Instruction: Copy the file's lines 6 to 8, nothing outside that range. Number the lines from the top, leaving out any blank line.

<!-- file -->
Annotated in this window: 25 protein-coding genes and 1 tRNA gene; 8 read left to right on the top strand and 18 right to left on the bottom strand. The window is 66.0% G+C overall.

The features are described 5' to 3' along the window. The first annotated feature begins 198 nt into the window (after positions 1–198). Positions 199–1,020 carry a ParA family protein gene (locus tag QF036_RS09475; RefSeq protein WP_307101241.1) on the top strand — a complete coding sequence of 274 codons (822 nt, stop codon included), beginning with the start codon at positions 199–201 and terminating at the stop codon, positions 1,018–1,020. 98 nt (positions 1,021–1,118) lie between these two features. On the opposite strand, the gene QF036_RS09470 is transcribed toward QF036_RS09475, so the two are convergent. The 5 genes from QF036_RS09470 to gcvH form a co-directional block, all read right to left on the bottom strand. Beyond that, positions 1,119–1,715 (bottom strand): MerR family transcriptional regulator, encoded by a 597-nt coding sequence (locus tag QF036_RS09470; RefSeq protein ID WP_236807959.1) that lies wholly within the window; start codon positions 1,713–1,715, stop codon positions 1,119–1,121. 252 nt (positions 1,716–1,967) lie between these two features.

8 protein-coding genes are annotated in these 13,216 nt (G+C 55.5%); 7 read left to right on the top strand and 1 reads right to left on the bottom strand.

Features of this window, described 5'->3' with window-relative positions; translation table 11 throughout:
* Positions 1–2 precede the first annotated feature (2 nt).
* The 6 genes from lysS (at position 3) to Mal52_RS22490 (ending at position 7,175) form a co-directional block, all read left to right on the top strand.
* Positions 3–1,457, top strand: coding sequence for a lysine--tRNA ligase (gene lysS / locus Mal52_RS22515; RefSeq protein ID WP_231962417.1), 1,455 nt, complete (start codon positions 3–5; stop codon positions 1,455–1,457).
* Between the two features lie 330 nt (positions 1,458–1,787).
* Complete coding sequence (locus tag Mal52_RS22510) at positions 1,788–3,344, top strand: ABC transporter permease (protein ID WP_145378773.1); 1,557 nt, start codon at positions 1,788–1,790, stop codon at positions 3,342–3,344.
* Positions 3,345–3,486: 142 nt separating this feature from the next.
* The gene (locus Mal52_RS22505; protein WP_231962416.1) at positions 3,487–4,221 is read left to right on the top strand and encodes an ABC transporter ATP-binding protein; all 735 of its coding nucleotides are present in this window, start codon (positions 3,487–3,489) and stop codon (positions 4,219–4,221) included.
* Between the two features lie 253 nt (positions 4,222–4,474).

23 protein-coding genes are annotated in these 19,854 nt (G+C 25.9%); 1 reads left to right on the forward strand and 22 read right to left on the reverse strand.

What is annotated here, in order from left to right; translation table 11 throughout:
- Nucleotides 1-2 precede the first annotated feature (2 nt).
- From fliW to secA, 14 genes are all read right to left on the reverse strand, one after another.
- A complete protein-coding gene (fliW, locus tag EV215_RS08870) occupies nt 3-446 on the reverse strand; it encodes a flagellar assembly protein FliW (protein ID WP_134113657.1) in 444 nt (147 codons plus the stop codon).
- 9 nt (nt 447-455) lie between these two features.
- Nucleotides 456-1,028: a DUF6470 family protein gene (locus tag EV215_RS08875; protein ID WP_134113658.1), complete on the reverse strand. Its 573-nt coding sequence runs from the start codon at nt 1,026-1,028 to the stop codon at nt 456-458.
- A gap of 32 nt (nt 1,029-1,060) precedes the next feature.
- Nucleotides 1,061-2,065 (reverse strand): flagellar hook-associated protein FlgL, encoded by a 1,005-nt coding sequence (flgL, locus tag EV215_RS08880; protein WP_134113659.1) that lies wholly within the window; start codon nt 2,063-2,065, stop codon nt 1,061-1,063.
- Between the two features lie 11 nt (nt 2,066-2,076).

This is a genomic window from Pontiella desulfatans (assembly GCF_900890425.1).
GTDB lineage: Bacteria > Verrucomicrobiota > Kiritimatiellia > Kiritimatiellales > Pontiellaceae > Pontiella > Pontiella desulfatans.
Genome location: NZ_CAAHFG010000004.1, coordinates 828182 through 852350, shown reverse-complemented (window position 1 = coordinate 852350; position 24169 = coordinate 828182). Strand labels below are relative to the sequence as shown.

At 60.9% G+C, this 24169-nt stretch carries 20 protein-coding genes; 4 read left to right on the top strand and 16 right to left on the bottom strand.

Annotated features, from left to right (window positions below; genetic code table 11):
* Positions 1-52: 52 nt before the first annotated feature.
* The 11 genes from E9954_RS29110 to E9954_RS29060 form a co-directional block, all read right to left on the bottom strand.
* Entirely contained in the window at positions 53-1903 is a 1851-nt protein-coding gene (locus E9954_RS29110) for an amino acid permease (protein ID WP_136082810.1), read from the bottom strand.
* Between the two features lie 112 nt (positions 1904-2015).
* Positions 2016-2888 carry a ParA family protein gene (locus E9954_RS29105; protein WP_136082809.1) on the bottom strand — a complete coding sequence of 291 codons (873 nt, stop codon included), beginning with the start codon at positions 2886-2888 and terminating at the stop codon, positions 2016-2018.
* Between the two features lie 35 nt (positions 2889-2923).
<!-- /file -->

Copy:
* The 6 genes from lysS (at position 3) to Mal52_RS22490 (ending at position 7,175) form a co-directional block, all read left to right on the top strand.
* Positions 3–1,457, top strand: coding sequence for a lysine--tRNA ligase (gene lysS / locus Mal52_RS22515; RefSeq protein ID WP_231962417.1), 1,455 nt, complete (start codon positions 3–5; stop codon positions 1,455–1,457).
* Between the two features lie 330 nt (positions 1,458–1,787).